I can close my eyes and bring it all back. And I feel better. If everything crashed tomorrow, I’d have had that one perfect weekend.
There are others, usually fleeting. My favorite is when I was very depressed and, out of nowhere, Dan said “I’m not going to work today” (we’re terrible people. We work on weekends) and took me off to City Park at sunset. We made three circuits of the park and harassed the ducks. And then we went out to eat — I THINK — at Ted’s Montana Grill, which has a little fountain outside, which we watched while we ate. (Well, Dan might have been watching the scantily clad girls walk by. It’s all good.)
Almost as good was the time two years ago, when older son was working near-full-time and odd hours and I was trying to rebuild a house, write (which was difficult as thyroid issues only allowed me to think of three words at a time) and make some sort of life in a space cramped with boxes. I don’t remember why but we had to go to the mailbox (which we had the foresight to get in Denver even though at the time we lived in the Springs.) Must have been a contract or check I was expecting. So we drove to the mailbox, and since it was an hour and a half away, while we were there (after getting whatever it was) we decided to go to the zoo. It was pouring rain, so we stopped at a walgreens and got umbrellas, and then we walked around the cold, rainy zoo, talking, having the zoo all to ourselves. Afterwards it was too late to drive home (we’d have hit right at rush hour) so we went to Pete’s kitchen and watched the rain stipple the windows while we had coffee and (against our diet, very much, but we only do this once every few months at most) we split a baklava.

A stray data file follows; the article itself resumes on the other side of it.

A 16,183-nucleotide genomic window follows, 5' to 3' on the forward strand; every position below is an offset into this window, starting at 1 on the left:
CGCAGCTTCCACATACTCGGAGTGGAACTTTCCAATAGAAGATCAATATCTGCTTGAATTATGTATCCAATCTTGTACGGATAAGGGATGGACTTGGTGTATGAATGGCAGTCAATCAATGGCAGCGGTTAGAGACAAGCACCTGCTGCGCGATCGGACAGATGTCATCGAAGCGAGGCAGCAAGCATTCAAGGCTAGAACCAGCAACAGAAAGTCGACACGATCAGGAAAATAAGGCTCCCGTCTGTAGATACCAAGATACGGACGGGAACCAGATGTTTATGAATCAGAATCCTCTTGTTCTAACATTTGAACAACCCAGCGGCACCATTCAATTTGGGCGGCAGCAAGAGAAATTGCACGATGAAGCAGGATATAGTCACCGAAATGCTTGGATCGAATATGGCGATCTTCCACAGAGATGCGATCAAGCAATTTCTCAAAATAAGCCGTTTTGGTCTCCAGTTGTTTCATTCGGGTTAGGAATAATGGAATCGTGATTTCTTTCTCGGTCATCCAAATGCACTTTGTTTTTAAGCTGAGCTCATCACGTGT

Or there’s the time when we were so broke that Dan could only afford one gift for me for Christmas, and that was a little blown-glass owl, which still sits in my office, because it reminds me of how much trouble he went through to get it (having to drive to Manitou during work hours, while working unusually long hours) and how much thought he put into it.
If we let despair and turmoil overcome us, we deny that these good moments can happen, that there is beauty and happiness in the future.
Or we can think of and meditate on our “happy places” and our “centers of power” and raise the strength to dive back into the muck.
Once more into the breach, my friends, but let us keep in mind those things that make life worth living.
It’s all very well to pledge your life, your wealth, your sacred honor, but life must be worth living to be worth sacrificing.
Remember that. Raise the power. And fight on.